Smith, B. N., & Bhowmick, N. A. (2016). Role of EMT in Metastasis and Therapy Resistance. J Clin Med, 5(2). Retrieved from https://www.ncbi.nlm.nih.gov/pubmed/26828526. doi:10.3390/jcm5020017

Tanabe, S. (2013). Perspectives of gene combinations in phenotype presentation. World journal of stem cells, 5(3), 61-67. Retrieved from https://www.ncbi.nlm.nih.gov/pubmed/23951387

https://www.ncbi.nlm.nih.gov/pmc/articles/PMC3744131/. doi:10.4252/wjsc.v5.i3.61

Tanabe, S. (2015a). Origin of cells and network information. World journal of stem cells, 7(3), 535-540. Retrieved from https://www.ncbi.nlm.nih.gov/pubmed/25914760

https://www.ncbi.nlm.nih.gov/pmc/articles/PMC4404388/. doi:10.4252/wjsc.v7.i3.535

Tanabe, S. (2015b). Signaling involved in stem cell reprogramming and differentiation. World journal of stem cells, 7(7), 992-998. Retrieved from https://www.ncbi.nlm.nih.gov/pubmed/26328015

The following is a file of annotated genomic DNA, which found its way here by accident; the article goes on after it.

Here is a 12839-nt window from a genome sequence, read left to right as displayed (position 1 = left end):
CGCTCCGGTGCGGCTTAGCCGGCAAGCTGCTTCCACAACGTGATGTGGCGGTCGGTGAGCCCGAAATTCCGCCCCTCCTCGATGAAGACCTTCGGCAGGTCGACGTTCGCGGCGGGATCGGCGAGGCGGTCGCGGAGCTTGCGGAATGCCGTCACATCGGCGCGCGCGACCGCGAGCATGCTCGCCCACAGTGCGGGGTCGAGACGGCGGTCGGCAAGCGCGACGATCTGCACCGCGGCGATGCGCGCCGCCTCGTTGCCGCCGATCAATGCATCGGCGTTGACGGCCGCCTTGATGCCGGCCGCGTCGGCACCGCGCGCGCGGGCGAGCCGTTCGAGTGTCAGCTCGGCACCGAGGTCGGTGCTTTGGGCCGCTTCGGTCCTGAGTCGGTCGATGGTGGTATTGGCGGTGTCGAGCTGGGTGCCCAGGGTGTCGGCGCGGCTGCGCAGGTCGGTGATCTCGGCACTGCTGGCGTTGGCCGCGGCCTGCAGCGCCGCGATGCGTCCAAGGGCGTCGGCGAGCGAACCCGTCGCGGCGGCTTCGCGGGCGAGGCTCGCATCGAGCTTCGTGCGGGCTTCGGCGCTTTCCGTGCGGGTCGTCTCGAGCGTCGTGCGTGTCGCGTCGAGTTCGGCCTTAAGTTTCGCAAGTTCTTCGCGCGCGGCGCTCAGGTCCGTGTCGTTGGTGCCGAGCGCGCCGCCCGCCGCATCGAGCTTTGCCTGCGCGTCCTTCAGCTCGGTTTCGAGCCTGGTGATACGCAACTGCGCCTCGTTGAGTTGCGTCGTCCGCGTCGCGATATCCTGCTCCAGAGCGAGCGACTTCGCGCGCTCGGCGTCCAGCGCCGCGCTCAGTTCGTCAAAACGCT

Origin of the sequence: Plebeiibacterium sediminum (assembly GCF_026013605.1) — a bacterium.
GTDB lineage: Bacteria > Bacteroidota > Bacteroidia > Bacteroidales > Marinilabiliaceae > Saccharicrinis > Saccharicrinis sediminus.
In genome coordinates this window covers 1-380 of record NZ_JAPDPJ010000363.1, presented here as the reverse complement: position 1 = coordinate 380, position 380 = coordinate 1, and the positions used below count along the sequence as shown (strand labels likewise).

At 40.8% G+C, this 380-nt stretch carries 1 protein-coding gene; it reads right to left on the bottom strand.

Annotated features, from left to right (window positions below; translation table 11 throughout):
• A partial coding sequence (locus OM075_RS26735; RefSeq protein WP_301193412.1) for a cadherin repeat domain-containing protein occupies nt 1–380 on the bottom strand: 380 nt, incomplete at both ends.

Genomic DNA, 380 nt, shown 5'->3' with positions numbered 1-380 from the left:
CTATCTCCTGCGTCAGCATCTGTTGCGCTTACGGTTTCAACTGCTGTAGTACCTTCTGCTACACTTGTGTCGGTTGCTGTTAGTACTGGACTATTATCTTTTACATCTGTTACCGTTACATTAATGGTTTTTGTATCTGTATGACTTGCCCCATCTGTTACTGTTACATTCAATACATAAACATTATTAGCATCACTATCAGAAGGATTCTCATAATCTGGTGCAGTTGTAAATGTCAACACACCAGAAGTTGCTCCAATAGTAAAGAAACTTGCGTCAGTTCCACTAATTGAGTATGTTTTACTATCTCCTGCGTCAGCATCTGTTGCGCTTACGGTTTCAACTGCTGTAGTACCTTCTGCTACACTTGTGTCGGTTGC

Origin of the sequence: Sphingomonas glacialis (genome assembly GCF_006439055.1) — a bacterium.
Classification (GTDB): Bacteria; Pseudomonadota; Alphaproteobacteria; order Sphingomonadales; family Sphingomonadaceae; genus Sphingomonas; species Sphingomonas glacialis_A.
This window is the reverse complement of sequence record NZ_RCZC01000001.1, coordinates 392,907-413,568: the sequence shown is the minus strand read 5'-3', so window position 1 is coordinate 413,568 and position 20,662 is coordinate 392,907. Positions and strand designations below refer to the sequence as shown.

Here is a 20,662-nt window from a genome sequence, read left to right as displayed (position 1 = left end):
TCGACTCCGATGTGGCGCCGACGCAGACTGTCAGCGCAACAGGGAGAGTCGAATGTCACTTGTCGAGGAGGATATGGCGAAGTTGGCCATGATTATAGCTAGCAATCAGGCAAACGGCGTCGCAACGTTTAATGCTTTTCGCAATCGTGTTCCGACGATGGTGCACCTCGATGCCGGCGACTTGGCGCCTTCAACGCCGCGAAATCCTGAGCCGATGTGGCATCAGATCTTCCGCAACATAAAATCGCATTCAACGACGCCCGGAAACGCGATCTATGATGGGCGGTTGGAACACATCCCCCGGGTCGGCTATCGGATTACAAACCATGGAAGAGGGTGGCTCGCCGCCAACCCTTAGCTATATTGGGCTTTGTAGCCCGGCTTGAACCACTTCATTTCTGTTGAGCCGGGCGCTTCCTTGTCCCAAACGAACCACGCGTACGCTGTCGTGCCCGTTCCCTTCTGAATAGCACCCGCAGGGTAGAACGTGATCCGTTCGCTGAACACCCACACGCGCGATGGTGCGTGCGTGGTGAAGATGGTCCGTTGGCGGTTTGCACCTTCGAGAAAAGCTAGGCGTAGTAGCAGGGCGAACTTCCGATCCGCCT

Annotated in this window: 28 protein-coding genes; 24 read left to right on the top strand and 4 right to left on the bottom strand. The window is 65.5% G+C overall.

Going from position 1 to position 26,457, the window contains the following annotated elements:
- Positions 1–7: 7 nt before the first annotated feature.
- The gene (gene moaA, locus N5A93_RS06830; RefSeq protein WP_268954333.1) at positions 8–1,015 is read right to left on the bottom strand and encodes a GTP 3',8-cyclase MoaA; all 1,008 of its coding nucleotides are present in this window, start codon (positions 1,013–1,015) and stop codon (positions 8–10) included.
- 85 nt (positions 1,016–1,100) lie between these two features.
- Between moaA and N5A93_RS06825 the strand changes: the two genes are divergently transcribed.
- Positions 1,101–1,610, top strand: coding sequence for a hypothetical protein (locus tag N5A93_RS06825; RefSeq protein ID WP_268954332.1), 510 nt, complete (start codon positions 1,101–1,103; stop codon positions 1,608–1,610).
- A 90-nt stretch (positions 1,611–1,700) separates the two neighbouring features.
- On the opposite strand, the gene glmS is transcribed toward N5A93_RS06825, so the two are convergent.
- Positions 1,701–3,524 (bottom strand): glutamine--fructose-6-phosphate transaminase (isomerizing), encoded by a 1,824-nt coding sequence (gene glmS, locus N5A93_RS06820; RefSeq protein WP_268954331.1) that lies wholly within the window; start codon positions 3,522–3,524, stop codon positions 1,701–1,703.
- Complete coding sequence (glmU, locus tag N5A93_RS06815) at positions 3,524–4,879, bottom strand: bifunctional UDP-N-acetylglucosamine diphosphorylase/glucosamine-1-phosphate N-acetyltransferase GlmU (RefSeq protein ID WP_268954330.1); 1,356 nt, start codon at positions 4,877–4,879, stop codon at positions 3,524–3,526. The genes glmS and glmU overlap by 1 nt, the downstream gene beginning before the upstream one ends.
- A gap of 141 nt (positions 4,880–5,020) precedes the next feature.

https://www.ncbi.nlm.nih.gov/pmc/articles/PMC4550631/. doi:10.4252/wjsc.v7.i7.992

Tanabe, S., Aoyagi, K., Yokozaki, H., & Sasaki, H. (2015). Regulated genes in mesenchymal stem cells and gastric cancer. World journal of stem cells, 7(1), 208-222. Retrieved from https://www.ncbi.nlm.nih.gov/pubmed/25621121

https://www.ncbi.nlm.nih.gov/pmc/articles/PMC4300932/. doi:10.4252/wjsc.v7.i1.208

Wu, W.-S., Heinrichs, S., Xu, D., Garrison, S. P., Zambetti, G. P., Adams, J. M., & Look, A. T. (2005). Slug Antagonizes p53-Mediated Apoptosis of Hematopoietic Progenitors by Repressing puma. Cell, 123(4), 641-653. Retrieved from http://www.sciencedirect.com/science/article/pii/S0092867405010317. doi:https://doi.org/10.1016/j.cell.2005.09.029